New Delhi, Sep 27: No more pixelated, grainy pictures on TV. In about a month, four Indian metropolises – around 10 million households – will switch over to the digital television mode that promises super-clear picture quality and scores of channels to boot.
The government is pushing for complete digitisation of the cable television network and as a first step the four metros of Delhi, Kolkata, Mumbai and Chennai will go digital by Oct 31. In the rest of the country, the process is to be completed by December 2014.
Around 70 percent of the cable TV network in the four cities has been digitized so far, with the maximum in Mumbai – over 95 percent completed.
TV owners will have to buy set top boxes – costing between Rs.800-Rs.1,000 – to receive the signals.
“The four metros are almost nearing digitisation…digitalisation is an idea whose time has come,” Supriya Sahu, joint secretary in the Ministry of Information and Broadcasting and in charge of the project, told IANS.
“Digitalisation has become critical because if cable operators don’t digitise they will face competition from DTH (direct to home) providers,” Sahu said, adding that digitalisation was “proceeding at a rate of one million a month”.
“If cable digitalisation does not happen, DTH could capture the market. The cable TV operator has no option but to adopt to digitalisation in order to be relevant and to provide good service,” she added.
The analog system of cable TV, which has been in use for the past two decades, will end as the digital addressable system (DAS) comes into force from Oct 31 in the four metros.
Digitalisation of cable services was made mandatory through the Cable Television Networks (Regulation) Amendment Act of November 2011. The original act was passed in 1995.
After the four metros, cities with a population of more than one million like Pune, Ahmedabad and Bangalore will begin phasing out of the analog system. The process is to be completed in the entire country by Dec 31, 2014.
According to Sahu, India has 146 million television homes, of which 51 percent receive cable TV. Of the rest, 25 percent homes have DTH and the balance have DTH of the state-owned Doordarshan or get Doordashan signals terrestrially through old-time antennas.
To receive the digital signals from the satellite, the Multi System Operators (MSOs) or the cable companies have to install a “digital headend”, said Sahu. From 70-100 channels at present, operators will be able to provide up to 1,000 channels.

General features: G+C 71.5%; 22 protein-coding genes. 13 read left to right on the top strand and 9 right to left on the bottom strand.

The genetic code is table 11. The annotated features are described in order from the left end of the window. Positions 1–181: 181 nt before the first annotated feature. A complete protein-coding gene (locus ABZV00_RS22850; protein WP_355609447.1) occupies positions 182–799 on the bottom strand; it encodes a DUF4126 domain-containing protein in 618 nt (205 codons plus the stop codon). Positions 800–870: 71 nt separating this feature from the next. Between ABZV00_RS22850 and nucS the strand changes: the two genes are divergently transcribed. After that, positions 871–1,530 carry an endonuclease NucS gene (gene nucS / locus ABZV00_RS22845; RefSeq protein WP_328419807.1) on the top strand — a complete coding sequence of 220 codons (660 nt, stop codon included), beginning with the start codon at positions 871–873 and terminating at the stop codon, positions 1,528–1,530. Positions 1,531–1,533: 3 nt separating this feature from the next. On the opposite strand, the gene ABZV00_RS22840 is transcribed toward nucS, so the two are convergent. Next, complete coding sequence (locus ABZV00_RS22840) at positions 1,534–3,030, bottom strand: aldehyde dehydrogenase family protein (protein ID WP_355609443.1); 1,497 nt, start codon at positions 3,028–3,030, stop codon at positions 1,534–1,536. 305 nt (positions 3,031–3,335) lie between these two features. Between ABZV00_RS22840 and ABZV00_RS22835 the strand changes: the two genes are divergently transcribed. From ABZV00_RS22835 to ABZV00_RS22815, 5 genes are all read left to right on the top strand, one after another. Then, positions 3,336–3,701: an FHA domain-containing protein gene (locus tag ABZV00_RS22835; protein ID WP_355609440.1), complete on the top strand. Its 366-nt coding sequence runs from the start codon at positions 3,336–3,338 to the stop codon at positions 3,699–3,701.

According to a directive of the Telecom Regulatory Authority of India (TRAI), after digitisation, TV viewers will get a minimum of 100 Free to Air (FTA) channels at a maximum price of Rs 100. This bouquet of channels would include 18 mandatory Doordarshan channels, including the Lok Sabha and Rajya Sabha channels. The rest must comprise at least five channels of each genre – namely, news and current affairs, infotainment, sports, children, music and regional.
The subscriber can choose the channels he/she wants.
TRAI has also directed that the prices of a-la-carte channels beyond the bouquet should be kept low.
S.N. Sharma, chief executive officer of Den Networks, one of the country’s largest with a pan-Indian presence, said they are in the process of finalising the number of channels and the prices and would come out with a package “very soon”.
“We will have different packages. A subscriber who today gets 75-odd channels will get more than 250-odd channels to choose from. We won’t hassle the consumers. They can pick and choose,” Sharma told IANS
Den Networks, an MSO which has subscribers all over India, has completed almost 60 percent of digitization, said Sharma.
Den Networks has spent around Rs.350 crore-Rs.400 crore on digitalistion, said Sharma, adding that all MSOs had spent similar amount on the process.
The raising of the FDI limits in the broadcast sector to 74 percent from 49 percent, announced last week, has also been beneficial to the service providers, said Sharma.
“It is good for the general business environment,” he added.
India has a staggering 839 television channels – 407 news channels and 432 non-news channels – according to the information and broadcasting ministry.
(Ranjana Narayan can be contacted at email@example.com)